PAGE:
Henare O’Keefe has a simple message for the many disadvantaged people he works with: You may be a victim of your past, but you needn’t be a prisoner of it.
For Henare, it’s this philosophy that inspires him to continue battling some of society’s toughest social issues. He believes in the goodness of people, and uses warmth and compassion to inspire change.
Henare and his wife, Pam, have fostered more than 200 children, including Phillip Rhodes, now an internationally acclaimed opera singer. Henare is a leading figure in Flaxmere and a national campaigner against violence in homes and in communities.
Winning the 2012 Kiwibank Local Hero Award put Henare under the spotlight and, he says, attracted more people to “advocate for the Flaxmeres of this world, to help them reach their potential”.
“There are lots of people out there who want to support and help others but don’t know how to do it. Winning the award shone some light on what we do, and let people know that they could join us in uplifting others,” says Henare.
Henare emerged as a community leader in 1994, helping run a resource centre for struggling families after the closure of the Tomoana freezing works forced hundreds of local people into joblessness.
Through the creation of the U-Turn Trust, Henare and his team of supporters run the Flaxmere Boxing Academy (“warriors in the ring and ladies and gentlemen in the home”) and a housing trust, and support the alcohol-free MAC Sports Association.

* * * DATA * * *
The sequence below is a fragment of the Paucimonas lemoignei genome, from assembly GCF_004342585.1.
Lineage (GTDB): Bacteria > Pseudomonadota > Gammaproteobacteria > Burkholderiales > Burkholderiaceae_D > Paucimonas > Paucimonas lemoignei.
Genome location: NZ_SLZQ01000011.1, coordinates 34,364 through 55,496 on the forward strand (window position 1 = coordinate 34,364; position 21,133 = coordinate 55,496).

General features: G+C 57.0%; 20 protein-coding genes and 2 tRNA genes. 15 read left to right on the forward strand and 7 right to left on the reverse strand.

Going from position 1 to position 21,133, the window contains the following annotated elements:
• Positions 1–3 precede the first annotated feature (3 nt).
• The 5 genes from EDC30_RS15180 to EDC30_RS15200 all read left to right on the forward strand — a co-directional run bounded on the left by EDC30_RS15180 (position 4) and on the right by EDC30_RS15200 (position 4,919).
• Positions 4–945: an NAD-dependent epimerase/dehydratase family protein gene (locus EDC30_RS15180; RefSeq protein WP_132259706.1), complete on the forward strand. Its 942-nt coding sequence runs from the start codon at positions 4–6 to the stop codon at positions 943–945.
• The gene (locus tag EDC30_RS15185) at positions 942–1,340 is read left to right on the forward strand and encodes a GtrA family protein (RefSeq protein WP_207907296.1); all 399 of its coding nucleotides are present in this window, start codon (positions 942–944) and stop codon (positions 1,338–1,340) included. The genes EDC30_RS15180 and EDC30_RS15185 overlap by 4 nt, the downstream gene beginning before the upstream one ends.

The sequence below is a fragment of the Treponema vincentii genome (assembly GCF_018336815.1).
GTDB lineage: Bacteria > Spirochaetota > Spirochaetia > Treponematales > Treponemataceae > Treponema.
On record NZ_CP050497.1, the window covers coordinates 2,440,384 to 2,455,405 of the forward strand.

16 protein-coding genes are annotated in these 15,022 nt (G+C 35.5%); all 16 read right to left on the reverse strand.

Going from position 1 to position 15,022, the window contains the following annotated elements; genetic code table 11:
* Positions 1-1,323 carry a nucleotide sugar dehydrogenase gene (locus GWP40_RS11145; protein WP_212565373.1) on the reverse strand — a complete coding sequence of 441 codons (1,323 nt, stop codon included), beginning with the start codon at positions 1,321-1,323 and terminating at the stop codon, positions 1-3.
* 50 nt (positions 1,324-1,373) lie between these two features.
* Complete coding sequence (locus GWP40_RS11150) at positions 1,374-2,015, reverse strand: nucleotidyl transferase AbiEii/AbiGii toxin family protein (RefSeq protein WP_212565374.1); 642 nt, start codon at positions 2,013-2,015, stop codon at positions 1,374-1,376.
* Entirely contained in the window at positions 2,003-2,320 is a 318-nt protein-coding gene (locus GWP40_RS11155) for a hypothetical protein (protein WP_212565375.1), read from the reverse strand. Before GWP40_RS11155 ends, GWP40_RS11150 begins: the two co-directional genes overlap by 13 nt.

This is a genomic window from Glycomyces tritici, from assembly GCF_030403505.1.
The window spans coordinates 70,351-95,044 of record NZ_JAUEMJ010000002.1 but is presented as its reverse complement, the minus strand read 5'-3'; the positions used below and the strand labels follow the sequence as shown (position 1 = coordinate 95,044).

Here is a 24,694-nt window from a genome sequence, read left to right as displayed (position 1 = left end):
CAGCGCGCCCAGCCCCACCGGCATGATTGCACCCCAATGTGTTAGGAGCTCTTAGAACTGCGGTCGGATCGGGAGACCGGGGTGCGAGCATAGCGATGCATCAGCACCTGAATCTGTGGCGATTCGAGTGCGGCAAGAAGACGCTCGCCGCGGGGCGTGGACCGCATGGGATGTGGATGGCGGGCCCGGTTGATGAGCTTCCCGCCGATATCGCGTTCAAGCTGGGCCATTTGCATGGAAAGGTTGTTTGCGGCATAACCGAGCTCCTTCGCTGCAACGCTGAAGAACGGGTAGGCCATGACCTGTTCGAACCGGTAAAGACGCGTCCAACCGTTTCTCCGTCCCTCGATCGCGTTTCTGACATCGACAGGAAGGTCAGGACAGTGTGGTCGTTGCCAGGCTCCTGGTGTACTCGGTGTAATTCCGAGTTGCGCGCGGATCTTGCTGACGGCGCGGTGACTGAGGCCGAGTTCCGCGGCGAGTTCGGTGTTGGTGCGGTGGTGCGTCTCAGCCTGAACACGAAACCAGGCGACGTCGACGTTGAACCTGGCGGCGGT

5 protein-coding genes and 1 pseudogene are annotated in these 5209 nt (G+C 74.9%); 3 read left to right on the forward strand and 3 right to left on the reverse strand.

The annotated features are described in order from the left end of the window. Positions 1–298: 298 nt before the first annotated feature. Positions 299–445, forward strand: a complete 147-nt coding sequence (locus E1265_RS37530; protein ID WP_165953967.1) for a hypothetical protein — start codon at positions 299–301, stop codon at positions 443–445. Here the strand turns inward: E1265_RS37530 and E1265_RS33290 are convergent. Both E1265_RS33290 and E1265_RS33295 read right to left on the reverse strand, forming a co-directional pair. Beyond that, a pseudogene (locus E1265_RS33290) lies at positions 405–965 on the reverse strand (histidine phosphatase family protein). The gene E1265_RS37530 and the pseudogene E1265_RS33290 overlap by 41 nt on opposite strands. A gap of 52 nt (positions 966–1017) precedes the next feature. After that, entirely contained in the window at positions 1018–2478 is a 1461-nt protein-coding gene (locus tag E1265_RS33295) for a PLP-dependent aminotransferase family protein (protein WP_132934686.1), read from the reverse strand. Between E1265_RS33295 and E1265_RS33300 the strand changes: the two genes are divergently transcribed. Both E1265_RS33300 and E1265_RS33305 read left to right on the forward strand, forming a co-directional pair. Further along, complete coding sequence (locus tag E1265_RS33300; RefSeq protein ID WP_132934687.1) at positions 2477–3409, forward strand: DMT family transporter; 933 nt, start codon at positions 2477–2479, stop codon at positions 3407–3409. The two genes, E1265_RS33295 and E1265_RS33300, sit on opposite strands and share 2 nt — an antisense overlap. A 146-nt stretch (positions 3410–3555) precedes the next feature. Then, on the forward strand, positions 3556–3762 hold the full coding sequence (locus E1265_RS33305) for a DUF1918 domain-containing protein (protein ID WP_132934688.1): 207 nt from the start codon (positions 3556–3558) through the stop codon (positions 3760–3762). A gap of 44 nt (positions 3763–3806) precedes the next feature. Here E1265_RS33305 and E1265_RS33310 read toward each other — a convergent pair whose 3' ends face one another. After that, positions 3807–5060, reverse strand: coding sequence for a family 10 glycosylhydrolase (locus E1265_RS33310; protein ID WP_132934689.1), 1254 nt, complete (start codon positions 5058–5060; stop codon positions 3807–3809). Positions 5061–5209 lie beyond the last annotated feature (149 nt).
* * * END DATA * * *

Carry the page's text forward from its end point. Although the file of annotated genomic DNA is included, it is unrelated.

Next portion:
They also run a horticultural course and a mobile barbecue that spreads the anti-violence message. Henare’s mantra is “we’re taking our community back one sausage at a time”.
One of the trust’s latest projects is the Jarmy Army campaign, which aims to ensure every Flaxmere child goes to bed in winter in a warm pair of pyjamas.
Henare has been busier than ever since winning the 2012 Kiwibank Local Hero Award. He says it has been especially rewarding to see Flaxmere’ s rejuvenation inspire other communities.
With nominations for the 2017 awards now open, Henare urges other New Zealanders to nominate their own community heroes for national recognition.
“Pam and I don’t own anything. We’re not governed by KPIs or outputs, and we’re not beholden to anybody — we just respond to what’s in front of us,” says Henare.
“Lots of local heroes are like that: if there’s an opportunity to do good, they’re in there, and often at great personal cost. Local heroes are the spine of the country — they keep communities alive.”
Do you know someone whose contribution makes New Zealand a better place? Nominate them for the Kiwibank New Zealander of the Year Awards today at nzawards.org.nz. Nominations close September 30, 2016. #bestofus.